International supply chain provider APL Logistics and North American 3PL Vascor have set up a joint venture in India to provide rail transport and yard management for vehicles, the first step in a wider project for comprehensive inbound, outbound and aftermarket services in the country.

Based in Delhi and called APL Logistics Vascor Automotive, the joint venture has been set to meet the increasingly complex needs of the automotive supply chain in India according to the company.

“This collaboration between APL Logistics and Vascor marks the first international 3PL to be dedicated exclusively to India’s auto sector, and underscores India’s growing importance as a major global automotive manufacturer,” said Bill Villalon, APL Logistics vice president for Automotive and chairman of the joint venture.

Bill Garrett, president and CEO of Vascor, will serve as CEO of the joint venture and Umesh Bhanot has been appointed chief operating officer.

As part of the initial service offering, the joint venture will offer rail transportation, yard management and containerised transport via APL Logistics’ AutoDirect racking technology. The racks can be configured to fit up to six passenger cars into one intermodal container for secure transport door-to-door.

The company has also developed a rail wagon that it said can accommodate a wide range of vehicles, including the bigger SUVs. The wagons will be central to the company’s AutoLinx service, which it said is designed to offer more reliable, damage-free and cost-efficient distribution of cars and motorcycles across the country.

The complete door-to-door service will include collection of finished cars from OEM plants, vehicle loading and unloading at terminals, and long-distance rail haulage and last mile delivery.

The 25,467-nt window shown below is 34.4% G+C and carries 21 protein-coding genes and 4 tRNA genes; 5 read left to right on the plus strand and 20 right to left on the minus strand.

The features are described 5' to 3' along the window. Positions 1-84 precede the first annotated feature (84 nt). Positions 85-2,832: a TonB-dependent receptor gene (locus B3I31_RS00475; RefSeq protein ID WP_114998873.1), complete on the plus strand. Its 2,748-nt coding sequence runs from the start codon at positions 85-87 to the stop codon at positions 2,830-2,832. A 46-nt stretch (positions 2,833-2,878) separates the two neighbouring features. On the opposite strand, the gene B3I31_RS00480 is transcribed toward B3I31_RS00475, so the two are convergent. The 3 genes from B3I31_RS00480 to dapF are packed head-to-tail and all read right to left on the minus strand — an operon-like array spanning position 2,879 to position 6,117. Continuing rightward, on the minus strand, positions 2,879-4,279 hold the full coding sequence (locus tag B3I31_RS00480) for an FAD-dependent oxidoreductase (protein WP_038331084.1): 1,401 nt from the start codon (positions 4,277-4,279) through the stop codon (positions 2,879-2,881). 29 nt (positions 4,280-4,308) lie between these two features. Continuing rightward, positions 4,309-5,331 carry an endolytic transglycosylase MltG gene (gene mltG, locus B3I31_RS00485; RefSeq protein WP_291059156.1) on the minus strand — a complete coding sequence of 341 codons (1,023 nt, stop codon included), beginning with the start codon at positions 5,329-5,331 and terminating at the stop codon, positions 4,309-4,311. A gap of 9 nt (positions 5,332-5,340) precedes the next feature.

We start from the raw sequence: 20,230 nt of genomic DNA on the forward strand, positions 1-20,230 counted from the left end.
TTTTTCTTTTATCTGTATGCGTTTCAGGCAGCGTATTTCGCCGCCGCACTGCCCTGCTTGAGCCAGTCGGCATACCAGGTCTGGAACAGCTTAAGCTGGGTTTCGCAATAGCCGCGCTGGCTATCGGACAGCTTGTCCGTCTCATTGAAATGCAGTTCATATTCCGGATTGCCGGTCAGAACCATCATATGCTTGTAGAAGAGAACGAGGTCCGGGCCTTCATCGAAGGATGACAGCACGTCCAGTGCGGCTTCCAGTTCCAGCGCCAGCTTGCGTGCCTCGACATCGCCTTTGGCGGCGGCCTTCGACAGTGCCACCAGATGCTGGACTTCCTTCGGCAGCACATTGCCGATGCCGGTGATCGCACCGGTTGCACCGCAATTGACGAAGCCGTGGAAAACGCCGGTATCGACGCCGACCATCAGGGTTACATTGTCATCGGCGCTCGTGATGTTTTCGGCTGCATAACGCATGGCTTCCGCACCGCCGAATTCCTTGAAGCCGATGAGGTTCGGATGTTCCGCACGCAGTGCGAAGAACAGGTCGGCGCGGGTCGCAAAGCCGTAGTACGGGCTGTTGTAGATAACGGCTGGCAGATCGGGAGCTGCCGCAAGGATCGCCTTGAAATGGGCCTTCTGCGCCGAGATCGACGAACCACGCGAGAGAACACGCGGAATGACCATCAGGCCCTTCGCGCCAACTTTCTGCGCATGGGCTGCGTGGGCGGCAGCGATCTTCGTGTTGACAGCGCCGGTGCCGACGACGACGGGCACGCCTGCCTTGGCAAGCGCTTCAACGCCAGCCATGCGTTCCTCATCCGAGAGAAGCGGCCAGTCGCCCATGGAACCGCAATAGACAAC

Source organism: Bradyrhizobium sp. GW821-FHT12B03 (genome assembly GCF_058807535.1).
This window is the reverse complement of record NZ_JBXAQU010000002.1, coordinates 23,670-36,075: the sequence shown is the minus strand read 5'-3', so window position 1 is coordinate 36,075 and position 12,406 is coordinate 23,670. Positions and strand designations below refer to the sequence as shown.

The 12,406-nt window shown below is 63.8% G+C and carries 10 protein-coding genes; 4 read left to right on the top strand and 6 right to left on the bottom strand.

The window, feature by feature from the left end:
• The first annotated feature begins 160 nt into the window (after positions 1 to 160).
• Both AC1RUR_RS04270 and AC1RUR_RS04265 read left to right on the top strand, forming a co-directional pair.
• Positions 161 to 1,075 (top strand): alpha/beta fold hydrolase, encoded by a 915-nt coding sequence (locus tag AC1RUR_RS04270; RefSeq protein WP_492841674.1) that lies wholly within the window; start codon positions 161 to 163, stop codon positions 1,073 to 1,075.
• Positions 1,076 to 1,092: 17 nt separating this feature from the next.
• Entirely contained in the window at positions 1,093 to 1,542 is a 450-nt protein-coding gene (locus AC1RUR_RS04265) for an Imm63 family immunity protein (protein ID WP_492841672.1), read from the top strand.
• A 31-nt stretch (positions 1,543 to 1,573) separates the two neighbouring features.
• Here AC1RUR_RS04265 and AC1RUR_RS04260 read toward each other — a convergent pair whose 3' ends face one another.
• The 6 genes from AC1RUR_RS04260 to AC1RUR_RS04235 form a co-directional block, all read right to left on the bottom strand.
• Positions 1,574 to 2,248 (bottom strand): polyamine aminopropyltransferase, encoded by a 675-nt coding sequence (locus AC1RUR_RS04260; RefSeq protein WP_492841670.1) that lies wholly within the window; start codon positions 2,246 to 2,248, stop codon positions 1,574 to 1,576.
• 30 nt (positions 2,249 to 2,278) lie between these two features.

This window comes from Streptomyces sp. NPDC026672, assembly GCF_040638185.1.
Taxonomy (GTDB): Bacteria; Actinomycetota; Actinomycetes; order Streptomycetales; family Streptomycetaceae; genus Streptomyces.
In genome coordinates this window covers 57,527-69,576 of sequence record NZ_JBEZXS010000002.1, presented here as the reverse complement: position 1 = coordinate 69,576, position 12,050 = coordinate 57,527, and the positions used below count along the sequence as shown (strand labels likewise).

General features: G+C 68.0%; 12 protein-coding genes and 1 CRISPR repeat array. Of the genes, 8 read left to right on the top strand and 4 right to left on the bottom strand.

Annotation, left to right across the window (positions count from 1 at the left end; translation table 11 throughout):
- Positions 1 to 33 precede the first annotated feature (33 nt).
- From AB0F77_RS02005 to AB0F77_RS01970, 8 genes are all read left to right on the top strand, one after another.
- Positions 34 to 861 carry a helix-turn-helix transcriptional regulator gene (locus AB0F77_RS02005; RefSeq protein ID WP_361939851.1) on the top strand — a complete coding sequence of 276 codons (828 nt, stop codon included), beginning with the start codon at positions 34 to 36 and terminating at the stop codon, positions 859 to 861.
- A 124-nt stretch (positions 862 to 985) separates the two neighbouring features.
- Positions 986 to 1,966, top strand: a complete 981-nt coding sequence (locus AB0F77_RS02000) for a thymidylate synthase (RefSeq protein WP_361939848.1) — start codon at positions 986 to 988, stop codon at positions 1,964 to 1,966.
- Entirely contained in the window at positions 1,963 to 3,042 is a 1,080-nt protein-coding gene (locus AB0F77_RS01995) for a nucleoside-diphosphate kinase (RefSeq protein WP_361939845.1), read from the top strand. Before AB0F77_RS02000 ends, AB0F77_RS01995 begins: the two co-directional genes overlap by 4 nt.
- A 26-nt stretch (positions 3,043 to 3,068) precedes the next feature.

Trial runs of AutoLinx will begin in early 2013 with full-scale operations slated to begin mid-2013 following regulatory approvals.

Cost efficiency is going to be an important consideration for carmakers using the service given the rise in freight rates India Railways is imposing this month and in February next year.

The rail provider, which has a monopoly on the rail infrastructure in India, is reported to be raising haulage rates by 31% for container train operators, something that will hit margins and affect manufacturers as the operators pass on costs to their customers.

Currently the percentage of total automotive freight moved by rail is small, at between, 4%-5% but according to Srinath Manda, program manager, Automotive & Transportation, at Frost & Sullivan India, rail's share within the industry was expected to grow significantly upon entry of private container train operators in 2008.

However, because of the restrictions on capacity allocation and the higher haulage rates charged by Indian Railways, which owns the rail infrastructure, several industries, including automotive, could not enhance their cargo share of the rail mode.

“As of now only Maruti Suzuki (based near Delhi) has a notable use of rail for its cars intended for exports,” said Manda. “The scenario is similar even for the auto components industry, which transports less than 10% of its cargo by rail mode,” he said.

“Considering the above, this new round of increment in haulage charges would only mean that automobile and auto component industries may further reduce their reliance on rail,” sad Manda.

However, given the expertise and investment behind the APL Logistics Vascor Automotive service, greater efficiency in the number of cars able to be transported per container, when combined with plans for inbound containerized movements, could offer a solution.

“APL Logistics Vascor Automotive will seek to raise the bar for automotive logistics in India by developing and offering innovative solutions that meet the increasingly sophisticated requirements of original equipment manufacturers (OEMs) and Tier suppliers,” said Garrett